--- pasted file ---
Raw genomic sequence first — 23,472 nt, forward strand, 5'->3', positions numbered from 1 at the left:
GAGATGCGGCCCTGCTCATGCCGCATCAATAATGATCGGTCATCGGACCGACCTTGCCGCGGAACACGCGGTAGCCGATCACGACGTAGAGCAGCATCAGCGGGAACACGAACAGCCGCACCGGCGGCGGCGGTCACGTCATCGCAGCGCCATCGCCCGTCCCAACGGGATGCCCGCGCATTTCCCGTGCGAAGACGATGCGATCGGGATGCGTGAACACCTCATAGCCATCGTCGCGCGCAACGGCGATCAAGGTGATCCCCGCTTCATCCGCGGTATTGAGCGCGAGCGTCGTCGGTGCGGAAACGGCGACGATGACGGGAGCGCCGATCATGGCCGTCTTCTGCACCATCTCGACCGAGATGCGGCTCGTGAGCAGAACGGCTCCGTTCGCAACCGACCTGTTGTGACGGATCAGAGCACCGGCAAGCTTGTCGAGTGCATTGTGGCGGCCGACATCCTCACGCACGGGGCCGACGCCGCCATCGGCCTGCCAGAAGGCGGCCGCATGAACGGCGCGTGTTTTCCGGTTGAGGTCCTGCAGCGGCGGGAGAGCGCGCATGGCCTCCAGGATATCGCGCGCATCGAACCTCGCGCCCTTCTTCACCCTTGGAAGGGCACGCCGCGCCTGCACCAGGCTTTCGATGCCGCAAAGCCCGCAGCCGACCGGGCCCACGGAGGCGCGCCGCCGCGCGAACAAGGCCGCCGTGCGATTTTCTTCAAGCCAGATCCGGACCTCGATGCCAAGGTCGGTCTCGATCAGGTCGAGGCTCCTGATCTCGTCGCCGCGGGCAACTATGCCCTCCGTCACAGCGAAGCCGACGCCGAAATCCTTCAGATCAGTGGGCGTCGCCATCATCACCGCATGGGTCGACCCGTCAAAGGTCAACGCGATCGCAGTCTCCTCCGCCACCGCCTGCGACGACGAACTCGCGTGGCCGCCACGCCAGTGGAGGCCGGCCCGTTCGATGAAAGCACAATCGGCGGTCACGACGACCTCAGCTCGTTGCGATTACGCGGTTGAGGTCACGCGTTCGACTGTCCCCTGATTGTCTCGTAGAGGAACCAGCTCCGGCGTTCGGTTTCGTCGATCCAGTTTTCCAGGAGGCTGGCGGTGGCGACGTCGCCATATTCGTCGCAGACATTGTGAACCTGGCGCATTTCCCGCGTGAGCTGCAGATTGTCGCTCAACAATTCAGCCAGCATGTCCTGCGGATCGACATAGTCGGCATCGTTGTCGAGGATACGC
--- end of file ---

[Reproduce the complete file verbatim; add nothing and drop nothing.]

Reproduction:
Raw genomic sequence first — 23,472 nt, forward strand, 5'->3', positions numbered from 1 at the left:
GAGATGCGGCCCTGCTCATGCCGCATCAATAATGATCGGTCATCGGACCGACCTTGCCGCGGAACACGCGGTAGCCGATCACGACGTAGAGCAGCATCAGCGGGAACACGAACAGCCGCACCGGCGGCGGCGGTCACGTCATCGCAGCGCCATCGCCCGTCCCAACGGGATGCCCGCGCATTTCCCGTGCGAAGACGATGCGATCGGGATGCGTGAACACCTCATAGCCATCGTCGCGCGCAACGGCGATCAAGGTGATCCCCGCTTCATCCGCGGTATTGAGCGCGAGCGTCGTCGGTGCGGAAACGGCGACGATGACGGGAGCGCCGATCATGGCCGTCTTCTGCACCATCTCGACCGAGATGCGGCTCGTGAGCAGAACGGCTCCGTTCGCAACCGACCTGTTGTGACGGATCAGAGCACCGGCAAGCTTGTCGAGTGCATTGTGGCGGCCGACATCCTCACGCACGGGGCCGACGCCGCCATCGGCCTGCCAGAAGGCGGCCGCATGAACGGCGCGTGTTTTCCGGTTGAGGTCCTGCAGCGGCGGGAGAGCGCGCATGGCCTCCAGGATATCGCGCGCATCGAACCTCGCGCCCTTCTTCACCCTTGGAAGGGCACGCCGCGCCTGCACCAGGCTTTCGATGCCGCAAAGCCCGCAGCCGACCGGGCCCACGGAGGCGCGCCGCCGCGCGAACAAGGCCGCCGTGCGATTTTCTTCAAGCCAGATCCGGACCTCGATGCCAAGGTCGGTCTCGATCAGGTCGAGGCTCCTGATCTCGTCGCCGCGGGCAACTATGCCCTCCGTCACAGCGAAGCCGACGCCGAAATCCTTCAGATCAGTGGGCGTCGCCATCATCACCGCATGGGTCGACCCGTCAAAGGTCAACGCGATCGCAGTCTCCTCCGCCACCGCCTGCGACGACGAACTCGCGTGGCCGCCACGCCAGTGGAGGCCGGCCCGTTCGATGAAAGCACAATCGGCGGTCACGACGACCTCAGCTCGTTGCGATTACGCGGTTGAGGTCACGCGTTCGACTGTCCCCTGATTGTCTCGTAGAGGAACCAGCTCCGGCGTTCGGTTTCGTCGATCCAGTTTTCCAGGAGGCTGGCGGTGGCGACGTCGCCATATTCGTCGCAGACATTGTGAACCTGGCGCATTTCCCGCGTGAGCTGCAGATTGTCGCTCAACAATTCAGCCAGCATGTCCTGCGGATCGACATAGTCGGCATCGTTGTCGAGGATACGC